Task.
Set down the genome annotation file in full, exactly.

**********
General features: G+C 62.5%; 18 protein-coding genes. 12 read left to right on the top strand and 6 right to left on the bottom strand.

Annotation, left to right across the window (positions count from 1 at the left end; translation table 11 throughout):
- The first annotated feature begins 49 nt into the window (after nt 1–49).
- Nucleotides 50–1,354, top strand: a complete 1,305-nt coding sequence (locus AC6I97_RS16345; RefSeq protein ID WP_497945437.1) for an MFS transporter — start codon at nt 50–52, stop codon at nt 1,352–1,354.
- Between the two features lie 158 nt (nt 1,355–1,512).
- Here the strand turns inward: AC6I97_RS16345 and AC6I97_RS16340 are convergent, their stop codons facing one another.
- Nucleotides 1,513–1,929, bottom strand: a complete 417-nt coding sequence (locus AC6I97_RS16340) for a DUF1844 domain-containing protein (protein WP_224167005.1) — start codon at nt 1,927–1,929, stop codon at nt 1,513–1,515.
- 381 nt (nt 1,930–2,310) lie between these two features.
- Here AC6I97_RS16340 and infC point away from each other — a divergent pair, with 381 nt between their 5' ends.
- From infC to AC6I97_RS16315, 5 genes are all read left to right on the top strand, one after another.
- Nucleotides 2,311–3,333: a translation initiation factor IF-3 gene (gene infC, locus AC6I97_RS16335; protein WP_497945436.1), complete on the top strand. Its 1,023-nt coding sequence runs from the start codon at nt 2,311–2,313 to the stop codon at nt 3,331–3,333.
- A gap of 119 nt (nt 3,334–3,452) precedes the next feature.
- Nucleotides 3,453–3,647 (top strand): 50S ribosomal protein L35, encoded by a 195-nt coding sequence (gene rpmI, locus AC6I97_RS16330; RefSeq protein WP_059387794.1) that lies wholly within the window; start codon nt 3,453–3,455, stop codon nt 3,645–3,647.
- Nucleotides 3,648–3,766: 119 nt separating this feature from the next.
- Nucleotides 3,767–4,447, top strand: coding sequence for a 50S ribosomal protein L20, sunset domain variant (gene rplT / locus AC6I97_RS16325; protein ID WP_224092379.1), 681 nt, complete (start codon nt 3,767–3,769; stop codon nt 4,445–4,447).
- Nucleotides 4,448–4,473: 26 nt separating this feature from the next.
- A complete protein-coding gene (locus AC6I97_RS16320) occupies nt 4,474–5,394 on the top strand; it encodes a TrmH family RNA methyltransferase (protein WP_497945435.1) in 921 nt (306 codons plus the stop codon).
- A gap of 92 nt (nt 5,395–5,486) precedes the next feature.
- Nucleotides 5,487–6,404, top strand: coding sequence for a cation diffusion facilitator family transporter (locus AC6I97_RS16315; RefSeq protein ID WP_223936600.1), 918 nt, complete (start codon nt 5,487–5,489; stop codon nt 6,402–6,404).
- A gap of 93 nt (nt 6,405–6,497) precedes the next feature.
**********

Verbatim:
General features: G+C 62.5%; 18 protein-coding genes. 12 read left to right on the top strand and 6 right to left on the bottom strand.

Annotation, left to right across the window (positions count from 1 at the left end; translation table 11 throughout):
- The first annotated feature begins 49 nt into the window (after nt 1–49).
- Nucleotides 50–1,354, top strand: a complete 1,305-nt coding sequence (locus AC6I97_RS16345; RefSeq protein ID WP_497945437.1) for an MFS transporter — start codon at nt 50–52, stop codon at nt 1,352–1,354.
- Between the two features lie 158 nt (nt 1,355–1,512).
- Here the strand turns inward: AC6I97_RS16345 and AC6I97_RS16340 are convergent, their stop codons facing one another.
- Nucleotides 1,513–1,929, bottom strand: a complete 417-nt coding sequence (locus AC6I97_RS16340) for a DUF1844 domain-containing protein (protein WP_224167005.1) — start codon at nt 1,927–1,929, stop codon at nt 1,513–1,515.
- 381 nt (nt 1,930–2,310) lie between these two features.
- Here AC6I97_RS16340 and infC point away from each other — a divergent pair, with 381 nt between their 5' ends.
- From infC to AC6I97_RS16315, 5 genes are all read left to right on the top strand, one after another.
- Nucleotides 2,311–3,333: a translation initiation factor IF-3 gene (gene infC, locus AC6I97_RS16335; protein WP_497945436.1), complete on the top strand. Its 1,023-nt coding sequence runs from the start codon at nt 2,311–2,313 to the stop codon at nt 3,331–3,333.
- A gap of 119 nt (nt 3,334–3,452) precedes the next feature.
- Nucleotides 3,453–3,647 (top strand): 50S ribosomal protein L35, encoded by a 195-nt coding sequence (gene rpmI, locus AC6I97_RS16330; RefSeq protein WP_059387794.1) that lies wholly within the window; start codon nt 3,453–3,455, stop codon nt 3,645–3,647.
- Nucleotides 3,648–3,766: 119 nt separating this feature from the next.
- Nucleotides 3,767–4,447, top strand: coding sequence for a 50S ribosomal protein L20, sunset domain variant (gene rplT / locus AC6I97_RS16325; protein ID WP_224092379.1), 681 nt, complete (start codon nt 3,767–3,769; stop codon nt 4,445–4,447).
- Nucleotides 4,448–4,473: 26 nt separating this feature from the next.
- A complete protein-coding gene (locus AC6I97_RS16320) occupies nt 4,474–5,394 on the top strand; it encodes a TrmH family RNA methyltransferase (protein WP_497945435.1) in 921 nt (306 codons plus the stop codon).
- A gap of 92 nt (nt 5,395–5,486) precedes the next feature.
- Nucleotides 5,487–6,404, top strand: coding sequence for a cation diffusion facilitator family transporter (locus AC6I97_RS16315; RefSeq protein ID WP_223936600.1), 918 nt, complete (start codon nt 5,487–5,489; stop codon nt 6,402–6,404).
- A gap of 93 nt (nt 6,405–6,497) precedes the next feature.